Shadows with No Light

Credit: jezebel.com

 

You were seen downtown one Sunday morning hanging out at the local cafe’ 

Pretending to be part of the beautiful people in a tony town

 Hung over from a Saturday night of shallow dinner party dialogue

 Getting wasted on wine and secretly lusting after the host’s wife

 to  alleviate the ennui of suburban existence

Your companion is a farce masquerading as a woman “Who knows Who”

 When in reality she is merely a vapid vamp mirroring a myriad of other MLFs 

You fit well with the air kissing crowd, capable of crumbs for conversation

You feed each other tidbits and then fuck each other into oblivion 

Drown your demons if you dare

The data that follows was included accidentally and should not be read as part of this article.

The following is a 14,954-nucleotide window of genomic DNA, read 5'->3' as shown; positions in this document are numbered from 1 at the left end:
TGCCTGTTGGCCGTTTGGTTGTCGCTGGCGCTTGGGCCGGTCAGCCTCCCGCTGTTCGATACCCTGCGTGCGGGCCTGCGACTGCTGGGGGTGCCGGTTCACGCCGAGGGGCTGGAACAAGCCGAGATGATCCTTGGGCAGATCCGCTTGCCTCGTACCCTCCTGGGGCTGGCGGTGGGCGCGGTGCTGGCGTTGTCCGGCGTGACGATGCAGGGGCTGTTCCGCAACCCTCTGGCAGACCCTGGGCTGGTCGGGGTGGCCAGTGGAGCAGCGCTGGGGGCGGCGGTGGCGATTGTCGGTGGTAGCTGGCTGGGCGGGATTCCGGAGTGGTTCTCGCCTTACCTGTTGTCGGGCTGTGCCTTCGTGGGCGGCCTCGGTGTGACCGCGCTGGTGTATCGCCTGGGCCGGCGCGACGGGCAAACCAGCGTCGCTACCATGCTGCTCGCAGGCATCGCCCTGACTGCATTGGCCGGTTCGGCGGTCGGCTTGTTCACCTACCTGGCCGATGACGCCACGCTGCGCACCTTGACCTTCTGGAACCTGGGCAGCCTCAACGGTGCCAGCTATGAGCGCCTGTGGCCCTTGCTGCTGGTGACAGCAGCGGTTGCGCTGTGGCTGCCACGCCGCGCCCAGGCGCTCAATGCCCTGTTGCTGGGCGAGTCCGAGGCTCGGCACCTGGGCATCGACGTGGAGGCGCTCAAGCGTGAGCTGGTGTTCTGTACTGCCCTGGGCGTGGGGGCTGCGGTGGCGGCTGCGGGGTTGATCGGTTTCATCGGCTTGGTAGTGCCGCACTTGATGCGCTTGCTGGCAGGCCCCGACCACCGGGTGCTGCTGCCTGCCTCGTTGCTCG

But heaven and earth will not be moved by your denial

No shifts will occur in the course of your creation

You’ll just descend further towards a self-created hell

 

Day 28. A trip to the dark side of suburbia. No apologies for the epithet. It seemed to fit the message..

Mistaken Identity

Credit: imgarcade.com

An All-American look

An A-Frame Shape

Ass-Kickin Abs

Strong-shouldered

Sleek-skinned

Strapping in Stride

Your Youth Yielded

to the Years spent Yearning

for Daring and Dastardly Dreams

Groping towards Goals of Disingenuous Grandeur

There is Little Left of your Lofty Life

The Face that once glimmered with hope

and turned many a maiden’s head

is but a sunken ship

Moored in the Muck

Wrinkled and Wretched

with the scars of brokeness

etched across your bow

The Summer I’d Like to Forget

Screenshot_2014-06-11-11-50-18~2

#FWF Free Write Friday: Are You Up For This?

fwf kellie elmore badge